Introduction and Welcome

Welcome to All Things Bright and Beautiful. If you are new to this site, I would recommend that you read my very first entry - which is an introduction and welcome to this blog. You can view it here

Sunday, March 29, 2015

Picasa Web Album of Albert Anker Paintings

My friend, Delight, was given a small card-sized copy of this painting and when I saw it I knew immediately that Albert Anker would be our next artist!  I think the difficulty is going to be choosing which of his wonderful works to study!

Here is a link to my Picasa Web Album of Albert Anker Paintings in case you want to get a head start.  These are the paintings I hope to feature this term.  You should be able to download them for printing. The above painting will be this weeks featured weekly painting but I wanted to send out a post ahead of time with the link to the paintings.  Blessings on your week.  Patti

Wednesday, March 25, 2015

John Constable - Girl with the Doves, Felix Mendelssohn -

Our final painting by John Constable this week is "Girl With the Doves".  It's quite different than his landscapes but a fun and memorable painting just the same.

We watched Shakespeare's A Midsummer Night's Dream this past week as we've been studying this play this semester.  The music was by Felix Mendelssohn.  I have come to really enjoy Felix Mendelssohn's music.  Today's piece is Symphony No. 4 in A "Italian" 1st Movement. 

This is the last of Elizabeth Barrett Browning's poetry that we will feature now - we're moving on to her husband Robert Browning for next season. 

          ONLY A CURL

FRIENDS of faces unknown and a land
Unvisited over the sea,
Who tell me how lonely you stand
With a single gold curl in the hand
Held up to be looked at by me, --

While you ask me to ponder and say
What a father and mother can do,
With the bright fellow-locks put away
Out of reach, beyond kiss, in the clay
Where the violets press nearer than you.

Shall I speak like a poet, or run
Into weak woman's tears for relief ?
Oh, children ! -- I never lost one, --
Yet my arm 's round my own little son,
And Love knows the secret of Grief.

And I feel what it must be and is,
When God draws a new angel so
Through the house of a man up to His,
With a murmur of music, you miss,
And a rapture of light, you forgo.

How you think, staring on at the door,
Where the face of your angel flashed in,
That its brightness, familiar before,
Burns off from you ever the more
For the dark of your sorrow and sin.

`God lent him and takes him,' you sigh ;
-- Nay, there let me break with your pain :
God 's generous in giving, say I, --
And the thing which He gives, I deny
That He ever can take back again.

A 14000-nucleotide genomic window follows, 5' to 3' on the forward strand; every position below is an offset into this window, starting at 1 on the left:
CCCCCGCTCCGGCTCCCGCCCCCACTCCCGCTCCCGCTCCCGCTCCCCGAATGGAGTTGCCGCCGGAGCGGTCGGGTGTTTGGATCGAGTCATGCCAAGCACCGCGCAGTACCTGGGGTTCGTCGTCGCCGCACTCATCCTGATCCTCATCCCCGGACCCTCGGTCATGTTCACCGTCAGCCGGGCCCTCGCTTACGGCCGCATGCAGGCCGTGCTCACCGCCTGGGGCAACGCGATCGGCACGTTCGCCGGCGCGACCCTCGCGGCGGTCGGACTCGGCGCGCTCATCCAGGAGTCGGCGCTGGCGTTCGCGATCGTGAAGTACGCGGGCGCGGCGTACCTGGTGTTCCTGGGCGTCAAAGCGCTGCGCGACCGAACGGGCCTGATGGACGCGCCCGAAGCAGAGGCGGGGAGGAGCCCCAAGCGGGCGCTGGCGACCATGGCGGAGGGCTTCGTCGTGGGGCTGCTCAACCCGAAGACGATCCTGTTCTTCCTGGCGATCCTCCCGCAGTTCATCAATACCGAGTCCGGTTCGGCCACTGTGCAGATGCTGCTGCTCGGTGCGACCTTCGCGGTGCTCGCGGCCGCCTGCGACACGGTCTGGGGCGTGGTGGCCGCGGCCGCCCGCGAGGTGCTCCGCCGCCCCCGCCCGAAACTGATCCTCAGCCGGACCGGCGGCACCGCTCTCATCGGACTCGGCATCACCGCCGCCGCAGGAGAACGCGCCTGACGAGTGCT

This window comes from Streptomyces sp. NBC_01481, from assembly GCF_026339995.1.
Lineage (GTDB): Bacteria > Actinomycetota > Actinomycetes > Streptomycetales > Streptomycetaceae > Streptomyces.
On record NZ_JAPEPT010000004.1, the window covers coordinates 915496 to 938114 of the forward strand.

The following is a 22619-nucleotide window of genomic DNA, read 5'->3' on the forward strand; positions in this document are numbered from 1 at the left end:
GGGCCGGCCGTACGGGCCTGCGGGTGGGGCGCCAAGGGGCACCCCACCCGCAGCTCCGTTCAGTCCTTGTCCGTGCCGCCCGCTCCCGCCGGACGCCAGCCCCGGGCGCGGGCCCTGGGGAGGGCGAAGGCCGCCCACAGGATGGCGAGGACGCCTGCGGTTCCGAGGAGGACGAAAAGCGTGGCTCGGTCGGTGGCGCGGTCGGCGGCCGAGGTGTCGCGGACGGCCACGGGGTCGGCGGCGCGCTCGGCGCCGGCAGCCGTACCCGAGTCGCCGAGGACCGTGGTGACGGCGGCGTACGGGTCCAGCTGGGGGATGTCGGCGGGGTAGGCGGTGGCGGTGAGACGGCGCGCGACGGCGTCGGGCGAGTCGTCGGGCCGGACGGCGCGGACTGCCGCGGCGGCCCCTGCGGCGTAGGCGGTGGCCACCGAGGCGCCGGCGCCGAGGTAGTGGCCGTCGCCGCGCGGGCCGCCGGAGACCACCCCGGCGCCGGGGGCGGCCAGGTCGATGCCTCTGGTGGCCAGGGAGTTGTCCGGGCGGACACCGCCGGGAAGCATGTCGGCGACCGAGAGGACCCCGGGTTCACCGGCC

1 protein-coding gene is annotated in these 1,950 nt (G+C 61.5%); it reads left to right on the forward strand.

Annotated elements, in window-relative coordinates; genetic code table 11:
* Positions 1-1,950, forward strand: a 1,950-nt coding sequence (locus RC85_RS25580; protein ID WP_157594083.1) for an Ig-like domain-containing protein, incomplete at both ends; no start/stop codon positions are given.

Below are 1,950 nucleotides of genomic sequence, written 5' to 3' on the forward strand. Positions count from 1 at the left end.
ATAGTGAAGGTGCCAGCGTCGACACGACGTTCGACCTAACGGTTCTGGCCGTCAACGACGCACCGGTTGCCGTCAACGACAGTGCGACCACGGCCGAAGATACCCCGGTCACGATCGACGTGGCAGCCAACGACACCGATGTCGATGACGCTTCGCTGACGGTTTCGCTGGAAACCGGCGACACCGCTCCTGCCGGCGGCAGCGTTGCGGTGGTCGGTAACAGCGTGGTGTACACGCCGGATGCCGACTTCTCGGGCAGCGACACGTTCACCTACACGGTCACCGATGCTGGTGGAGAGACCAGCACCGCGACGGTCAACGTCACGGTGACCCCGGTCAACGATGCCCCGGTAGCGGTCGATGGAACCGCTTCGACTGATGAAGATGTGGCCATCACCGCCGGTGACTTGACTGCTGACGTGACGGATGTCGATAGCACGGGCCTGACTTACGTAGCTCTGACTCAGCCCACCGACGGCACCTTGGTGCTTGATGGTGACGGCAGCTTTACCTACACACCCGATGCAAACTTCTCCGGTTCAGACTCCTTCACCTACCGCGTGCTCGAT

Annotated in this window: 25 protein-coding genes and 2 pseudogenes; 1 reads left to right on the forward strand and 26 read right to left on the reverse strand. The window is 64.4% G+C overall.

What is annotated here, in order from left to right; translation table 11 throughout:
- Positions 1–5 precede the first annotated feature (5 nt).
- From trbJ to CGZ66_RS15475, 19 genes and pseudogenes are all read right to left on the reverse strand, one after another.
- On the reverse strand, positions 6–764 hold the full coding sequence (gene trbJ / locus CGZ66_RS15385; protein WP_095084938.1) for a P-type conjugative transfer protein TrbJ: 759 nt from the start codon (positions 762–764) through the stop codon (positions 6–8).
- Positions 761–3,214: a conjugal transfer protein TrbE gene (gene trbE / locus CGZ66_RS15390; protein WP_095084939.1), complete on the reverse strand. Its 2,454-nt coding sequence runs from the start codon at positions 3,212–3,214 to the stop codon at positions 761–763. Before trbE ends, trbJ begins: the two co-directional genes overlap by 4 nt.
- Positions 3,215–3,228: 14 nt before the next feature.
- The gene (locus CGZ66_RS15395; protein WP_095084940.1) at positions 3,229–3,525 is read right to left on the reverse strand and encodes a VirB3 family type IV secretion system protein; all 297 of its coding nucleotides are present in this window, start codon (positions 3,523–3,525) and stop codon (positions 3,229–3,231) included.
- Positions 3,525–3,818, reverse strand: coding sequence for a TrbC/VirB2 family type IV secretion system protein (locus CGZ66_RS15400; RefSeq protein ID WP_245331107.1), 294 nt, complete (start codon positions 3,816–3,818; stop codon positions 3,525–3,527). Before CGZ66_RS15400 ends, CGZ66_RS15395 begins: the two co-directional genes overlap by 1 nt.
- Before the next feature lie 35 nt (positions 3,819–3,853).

He gives what He gives. I appeal
To all who bear babes -- in the hour
When the veil of the body we feel
Rent round us, -- while torments reveal
The motherhood's advent in power,

And the babe cries ! -- has each of us known
By apocalypse (God being there
Full in nature) the child is our own,
Life of life, love of love, moan of moan,
Through all changes, all times, everywhere.

He 's ours and for ever. Believe,
O father ! -- O mother, look back
To the first love's assurance. To give
Means with God not to tempt or deceive
With a cup thrust in Benjamin's sack.

He gives what He gives. Be content !
He resumes nothing given, -- be sure !
God lend ? Where the usurers lent
In His temple, indignant He went
And scourged away all those impure.

He lends not ; but gives to the end,
As He loves to the end. If it seem
That He draws back a gift, comprehend
'Tis to add to it rather, -- amend,
And finish it up to your dream, --

Or keep, -- as a mother will toys
Too costly, though given by herself,
Till the room shall be stiller from noise,
And the children more fit for such joys,
Kept over their heads on the shelf.

So look up, friends ! you, who indeed
Have possessed in your house a sweet piece
Of the Heaven which men strive for, must need
Be more earnest than others are,--speed
Where they loiter, persist where they cease.

You know how one angel smiles there.
Then weep not. 'Tis easy for you
To be drawn by a single gold hair
Of that curl, from earth's storm and despair,
To the safe place above us. Adieu.

Thursday, March 19, 2015

John Constable - Landscape with Boys Fishing, Felix Mendelssohn - Wedding March, Elizabeth Barrett Browning - I

The trees in this painting are so typical of John Constable.  I like how the sun is shining on the part of the path where the boys are but it is shadowed in the foreground so our eye is drawn to the boys.  The clouds are full of light and the gate holding back the water is interesting as is the bridge in the background down the path.  Lots to enjoy in this painting!